The second order was a continuation of the first, and not a new proceeding, requiring a second petition, order of publication, appraisement, &c. Huckle and wife v. Phillips, 2 S. & R. 7. 11 S. & R. 429.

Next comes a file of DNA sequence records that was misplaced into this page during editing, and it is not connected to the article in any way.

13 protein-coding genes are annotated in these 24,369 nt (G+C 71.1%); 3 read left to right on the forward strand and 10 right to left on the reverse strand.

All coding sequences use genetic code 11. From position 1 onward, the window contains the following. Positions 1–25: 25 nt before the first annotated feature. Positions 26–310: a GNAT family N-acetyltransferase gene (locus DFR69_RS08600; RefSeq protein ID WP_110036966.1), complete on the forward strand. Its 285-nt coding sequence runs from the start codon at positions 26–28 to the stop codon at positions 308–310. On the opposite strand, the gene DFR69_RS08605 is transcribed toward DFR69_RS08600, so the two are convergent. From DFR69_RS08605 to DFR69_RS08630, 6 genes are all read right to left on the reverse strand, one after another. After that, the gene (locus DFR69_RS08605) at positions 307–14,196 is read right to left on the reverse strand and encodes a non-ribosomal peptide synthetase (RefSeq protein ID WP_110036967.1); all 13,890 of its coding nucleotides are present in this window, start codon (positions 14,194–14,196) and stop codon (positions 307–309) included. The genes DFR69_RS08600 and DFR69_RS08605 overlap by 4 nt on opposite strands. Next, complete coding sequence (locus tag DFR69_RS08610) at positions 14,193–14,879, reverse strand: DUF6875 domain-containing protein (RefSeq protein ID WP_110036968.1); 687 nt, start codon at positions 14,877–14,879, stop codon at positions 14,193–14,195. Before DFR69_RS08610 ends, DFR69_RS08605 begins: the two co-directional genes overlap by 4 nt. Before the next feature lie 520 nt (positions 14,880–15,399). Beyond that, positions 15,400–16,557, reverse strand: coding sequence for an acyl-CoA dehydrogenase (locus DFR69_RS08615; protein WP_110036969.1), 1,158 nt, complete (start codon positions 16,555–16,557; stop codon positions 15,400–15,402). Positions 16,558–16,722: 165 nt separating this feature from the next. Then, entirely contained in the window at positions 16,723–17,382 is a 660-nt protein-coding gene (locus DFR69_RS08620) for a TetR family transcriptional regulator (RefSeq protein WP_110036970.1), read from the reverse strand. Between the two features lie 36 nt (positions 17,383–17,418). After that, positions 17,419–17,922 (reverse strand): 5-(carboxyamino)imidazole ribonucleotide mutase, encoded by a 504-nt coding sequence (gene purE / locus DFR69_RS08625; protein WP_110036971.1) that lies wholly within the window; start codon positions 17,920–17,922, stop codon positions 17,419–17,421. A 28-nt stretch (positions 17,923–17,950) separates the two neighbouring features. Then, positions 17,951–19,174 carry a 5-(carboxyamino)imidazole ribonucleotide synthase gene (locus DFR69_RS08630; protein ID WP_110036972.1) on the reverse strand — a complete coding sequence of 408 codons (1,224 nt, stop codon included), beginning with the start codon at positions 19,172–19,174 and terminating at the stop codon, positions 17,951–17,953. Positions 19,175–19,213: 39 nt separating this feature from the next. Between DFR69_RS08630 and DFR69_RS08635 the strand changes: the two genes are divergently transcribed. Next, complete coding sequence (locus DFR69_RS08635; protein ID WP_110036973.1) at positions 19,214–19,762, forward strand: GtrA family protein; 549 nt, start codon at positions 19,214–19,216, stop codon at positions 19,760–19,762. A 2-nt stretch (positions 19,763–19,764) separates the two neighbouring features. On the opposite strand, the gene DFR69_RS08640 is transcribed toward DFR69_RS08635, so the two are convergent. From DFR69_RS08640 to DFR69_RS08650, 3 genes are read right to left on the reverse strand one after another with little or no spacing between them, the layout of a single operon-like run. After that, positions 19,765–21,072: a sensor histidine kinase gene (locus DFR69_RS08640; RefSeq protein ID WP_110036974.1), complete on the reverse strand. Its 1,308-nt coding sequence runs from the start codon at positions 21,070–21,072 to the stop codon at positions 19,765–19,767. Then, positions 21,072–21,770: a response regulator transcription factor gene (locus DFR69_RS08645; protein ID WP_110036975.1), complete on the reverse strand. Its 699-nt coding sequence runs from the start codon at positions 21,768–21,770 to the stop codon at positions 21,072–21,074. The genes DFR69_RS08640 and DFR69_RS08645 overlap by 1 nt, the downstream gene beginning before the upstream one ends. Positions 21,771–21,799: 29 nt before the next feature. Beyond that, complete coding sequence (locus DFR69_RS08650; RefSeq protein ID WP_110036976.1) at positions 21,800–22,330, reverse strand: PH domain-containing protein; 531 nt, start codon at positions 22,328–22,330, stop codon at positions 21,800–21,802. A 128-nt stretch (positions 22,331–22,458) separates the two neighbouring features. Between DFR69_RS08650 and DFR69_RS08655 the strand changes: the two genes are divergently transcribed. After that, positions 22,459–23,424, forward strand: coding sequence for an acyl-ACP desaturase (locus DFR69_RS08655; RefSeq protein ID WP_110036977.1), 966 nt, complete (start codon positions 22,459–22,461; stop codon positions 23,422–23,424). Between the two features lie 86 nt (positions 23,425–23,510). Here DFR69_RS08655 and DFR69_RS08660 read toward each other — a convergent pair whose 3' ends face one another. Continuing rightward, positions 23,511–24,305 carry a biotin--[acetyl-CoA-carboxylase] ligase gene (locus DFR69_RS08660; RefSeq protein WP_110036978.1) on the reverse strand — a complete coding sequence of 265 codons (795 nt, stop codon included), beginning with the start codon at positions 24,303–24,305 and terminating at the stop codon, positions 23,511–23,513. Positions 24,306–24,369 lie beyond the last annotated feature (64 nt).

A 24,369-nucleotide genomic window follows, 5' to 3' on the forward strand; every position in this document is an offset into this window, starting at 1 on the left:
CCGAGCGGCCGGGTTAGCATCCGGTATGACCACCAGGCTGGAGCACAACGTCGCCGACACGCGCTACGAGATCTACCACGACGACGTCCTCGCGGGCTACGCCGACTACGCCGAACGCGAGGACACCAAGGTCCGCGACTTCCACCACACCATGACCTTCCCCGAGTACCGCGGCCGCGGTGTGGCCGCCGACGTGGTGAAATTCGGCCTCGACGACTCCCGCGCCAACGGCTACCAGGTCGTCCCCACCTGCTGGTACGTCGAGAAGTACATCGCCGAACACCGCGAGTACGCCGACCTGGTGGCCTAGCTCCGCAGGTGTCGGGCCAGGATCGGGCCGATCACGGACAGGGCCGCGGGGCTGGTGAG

Hicks, for respondents. The orders of the county court could not divest the respondents of their property, unless the requisites of the law were substantially complied with. The county courts are courts of limited jurisdiction. They are creatures of the statute, and are authorized by the statute to do certain acts, after certain formalities have been complied with. The pre-requisites of the statute must be strictly complied with before such courts obtain any jurisdiction over the subject matter. Bloome v. Burdick, 1 Hill, 130. Borden v. Fitch, 15 J. R. 121. Bigelow v. Stearns, 19 J. R. 39. Miller v. Martin, 19 J. R. 7. Dakin v. Hudson, 8 Cow. 221. Jackson v. Collins, 3 Cow. 90. Denning v. Corwin, 11 Wend. 647. Messenger v. Kintner, 4 Binney, 97. Smith v. Rice, 11 Mass. 507. Proctor v. Newell, 17 Mass. 91. 6 Wheat. 119. Jackson v. Esty, 7 Wend. 20 Wend. 241. Jackson v. Shepherd, 7 Cow. 88. Williams v. Peyton, 4 Cranch. 6 S. & M. 259. Knox v. Jenks, 7 Mass. Thomson v. Brown, 16 Mass. 174. 5 Pick. 140. 15 Mass. 312. The cases of Jackson v. Robinson, 4 Wend. 436; Jackson v. Crawford, 12 Wend. 533; Perkins v. Fairfield, 11 Mass. 227, and Leavitt v. Harris, 7 Mass. 144, may seem to militate against this doctrine; but, upon close examination, they do not, but are rather confirmatory of it. The presumption that all the pre-requisites of the law have been complied with, certainly does not arise in this case, when, by the appellants' own showing, they have not been. 4 Binney, 105.